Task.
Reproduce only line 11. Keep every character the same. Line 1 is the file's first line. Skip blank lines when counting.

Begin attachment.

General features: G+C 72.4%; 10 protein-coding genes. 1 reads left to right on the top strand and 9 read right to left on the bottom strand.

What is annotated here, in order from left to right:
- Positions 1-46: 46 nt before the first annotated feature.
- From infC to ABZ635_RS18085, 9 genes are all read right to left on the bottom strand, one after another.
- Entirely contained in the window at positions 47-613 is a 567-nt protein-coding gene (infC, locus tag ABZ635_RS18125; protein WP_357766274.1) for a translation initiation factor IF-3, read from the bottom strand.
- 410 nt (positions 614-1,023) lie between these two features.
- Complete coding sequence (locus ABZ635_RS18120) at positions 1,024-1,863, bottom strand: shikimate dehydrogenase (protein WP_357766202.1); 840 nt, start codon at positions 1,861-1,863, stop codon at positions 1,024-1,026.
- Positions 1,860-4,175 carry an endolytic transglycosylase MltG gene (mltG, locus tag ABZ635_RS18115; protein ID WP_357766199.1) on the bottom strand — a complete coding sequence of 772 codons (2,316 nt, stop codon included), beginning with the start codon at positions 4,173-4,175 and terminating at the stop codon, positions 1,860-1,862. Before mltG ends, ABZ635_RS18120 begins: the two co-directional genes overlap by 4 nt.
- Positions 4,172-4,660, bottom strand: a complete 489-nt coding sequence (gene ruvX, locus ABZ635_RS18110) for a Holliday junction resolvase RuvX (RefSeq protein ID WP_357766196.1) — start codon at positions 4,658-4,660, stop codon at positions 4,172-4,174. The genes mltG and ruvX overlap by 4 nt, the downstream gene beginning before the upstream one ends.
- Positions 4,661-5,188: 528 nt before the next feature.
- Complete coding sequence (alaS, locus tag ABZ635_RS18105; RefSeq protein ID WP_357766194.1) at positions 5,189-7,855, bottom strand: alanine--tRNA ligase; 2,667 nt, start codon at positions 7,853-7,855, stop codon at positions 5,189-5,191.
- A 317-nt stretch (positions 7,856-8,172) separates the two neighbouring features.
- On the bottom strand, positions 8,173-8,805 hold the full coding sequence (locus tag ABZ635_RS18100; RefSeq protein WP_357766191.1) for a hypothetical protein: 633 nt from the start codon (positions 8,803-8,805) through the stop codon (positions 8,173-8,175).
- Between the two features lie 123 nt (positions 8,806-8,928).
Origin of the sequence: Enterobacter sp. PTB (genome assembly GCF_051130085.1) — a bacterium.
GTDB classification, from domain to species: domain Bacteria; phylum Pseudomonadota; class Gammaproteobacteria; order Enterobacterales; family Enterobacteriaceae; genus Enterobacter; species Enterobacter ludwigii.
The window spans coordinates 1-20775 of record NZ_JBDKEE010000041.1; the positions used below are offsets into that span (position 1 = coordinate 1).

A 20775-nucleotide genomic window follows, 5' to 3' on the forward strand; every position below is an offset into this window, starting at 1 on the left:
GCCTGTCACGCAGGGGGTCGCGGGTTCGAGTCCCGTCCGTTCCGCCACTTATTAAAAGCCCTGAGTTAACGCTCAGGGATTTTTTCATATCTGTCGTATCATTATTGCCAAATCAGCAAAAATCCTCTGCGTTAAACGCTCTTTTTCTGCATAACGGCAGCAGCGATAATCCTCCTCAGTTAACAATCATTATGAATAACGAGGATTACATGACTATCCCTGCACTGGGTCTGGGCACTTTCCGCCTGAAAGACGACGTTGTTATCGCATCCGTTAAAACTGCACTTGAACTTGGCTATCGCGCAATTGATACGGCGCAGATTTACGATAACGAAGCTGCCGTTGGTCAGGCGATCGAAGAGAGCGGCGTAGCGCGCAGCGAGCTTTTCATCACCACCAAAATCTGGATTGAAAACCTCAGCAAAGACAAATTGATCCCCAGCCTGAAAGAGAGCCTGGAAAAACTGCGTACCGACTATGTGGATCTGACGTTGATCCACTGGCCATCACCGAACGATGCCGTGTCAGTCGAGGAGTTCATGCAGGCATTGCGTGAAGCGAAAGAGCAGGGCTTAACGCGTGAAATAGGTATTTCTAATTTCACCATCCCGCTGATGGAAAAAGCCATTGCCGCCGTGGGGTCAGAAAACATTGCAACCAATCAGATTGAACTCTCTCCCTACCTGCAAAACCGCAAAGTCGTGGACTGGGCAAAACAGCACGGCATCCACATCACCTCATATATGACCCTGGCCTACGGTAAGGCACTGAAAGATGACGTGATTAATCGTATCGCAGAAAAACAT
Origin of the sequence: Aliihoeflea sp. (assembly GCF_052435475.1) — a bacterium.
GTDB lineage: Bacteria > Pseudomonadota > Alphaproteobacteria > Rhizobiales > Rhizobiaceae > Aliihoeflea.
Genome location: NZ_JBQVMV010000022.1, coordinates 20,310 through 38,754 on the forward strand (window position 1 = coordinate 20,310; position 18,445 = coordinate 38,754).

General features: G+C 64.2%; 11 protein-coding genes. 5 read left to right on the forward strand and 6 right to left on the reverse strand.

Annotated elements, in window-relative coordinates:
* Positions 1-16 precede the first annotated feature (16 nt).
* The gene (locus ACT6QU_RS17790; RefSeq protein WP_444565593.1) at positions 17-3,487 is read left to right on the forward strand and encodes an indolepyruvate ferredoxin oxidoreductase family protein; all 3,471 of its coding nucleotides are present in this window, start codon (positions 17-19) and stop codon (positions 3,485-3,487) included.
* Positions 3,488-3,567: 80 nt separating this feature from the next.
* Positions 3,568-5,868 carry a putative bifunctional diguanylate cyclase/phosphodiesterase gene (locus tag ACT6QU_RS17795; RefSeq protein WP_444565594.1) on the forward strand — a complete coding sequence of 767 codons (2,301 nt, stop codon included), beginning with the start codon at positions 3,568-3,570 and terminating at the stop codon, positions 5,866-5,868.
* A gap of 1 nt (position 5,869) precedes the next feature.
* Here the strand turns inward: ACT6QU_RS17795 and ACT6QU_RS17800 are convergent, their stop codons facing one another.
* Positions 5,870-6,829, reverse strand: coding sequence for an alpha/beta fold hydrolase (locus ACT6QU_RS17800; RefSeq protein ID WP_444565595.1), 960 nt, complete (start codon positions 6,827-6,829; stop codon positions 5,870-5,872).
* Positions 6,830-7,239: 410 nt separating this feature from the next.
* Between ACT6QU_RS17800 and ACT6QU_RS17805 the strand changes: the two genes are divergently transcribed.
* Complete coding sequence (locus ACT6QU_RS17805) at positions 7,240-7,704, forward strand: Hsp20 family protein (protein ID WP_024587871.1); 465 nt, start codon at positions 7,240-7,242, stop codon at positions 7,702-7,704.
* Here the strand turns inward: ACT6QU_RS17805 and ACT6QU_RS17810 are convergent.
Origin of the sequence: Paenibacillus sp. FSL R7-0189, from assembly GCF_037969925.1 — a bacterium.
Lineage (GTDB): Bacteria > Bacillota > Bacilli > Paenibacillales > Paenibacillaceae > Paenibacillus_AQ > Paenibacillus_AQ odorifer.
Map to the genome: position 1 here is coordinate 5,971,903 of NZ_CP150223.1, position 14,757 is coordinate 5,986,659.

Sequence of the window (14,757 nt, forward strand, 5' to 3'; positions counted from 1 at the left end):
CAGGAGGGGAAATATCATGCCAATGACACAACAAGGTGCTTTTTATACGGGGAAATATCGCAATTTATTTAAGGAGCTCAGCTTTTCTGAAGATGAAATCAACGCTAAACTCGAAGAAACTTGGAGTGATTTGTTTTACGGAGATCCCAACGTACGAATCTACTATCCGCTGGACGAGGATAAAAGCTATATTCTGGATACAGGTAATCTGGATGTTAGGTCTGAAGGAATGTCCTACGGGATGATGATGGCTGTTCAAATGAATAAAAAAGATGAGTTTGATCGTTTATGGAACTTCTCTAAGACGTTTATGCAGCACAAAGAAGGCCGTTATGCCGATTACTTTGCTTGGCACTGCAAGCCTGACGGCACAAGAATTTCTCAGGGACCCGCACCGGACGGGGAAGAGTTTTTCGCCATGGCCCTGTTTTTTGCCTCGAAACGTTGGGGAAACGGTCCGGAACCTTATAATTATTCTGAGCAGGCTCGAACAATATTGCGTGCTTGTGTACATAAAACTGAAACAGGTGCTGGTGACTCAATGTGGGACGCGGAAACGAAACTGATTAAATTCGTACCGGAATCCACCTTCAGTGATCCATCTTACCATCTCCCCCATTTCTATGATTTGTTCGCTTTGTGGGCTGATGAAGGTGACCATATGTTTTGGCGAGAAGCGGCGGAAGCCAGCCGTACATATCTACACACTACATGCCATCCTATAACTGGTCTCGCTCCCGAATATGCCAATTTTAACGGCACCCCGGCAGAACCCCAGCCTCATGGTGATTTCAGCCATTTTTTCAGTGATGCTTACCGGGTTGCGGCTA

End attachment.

- Complete coding sequence (alaS, locus tag ABZ635_RS18105; RefSeq protein ID WP_357766194.1) at positions 5,189-7,855, bottom strand: alanine--tRNA ligase; 2,667 nt, start codon at positions 7,853-7,855, stop codon at positions 5,189-5,191.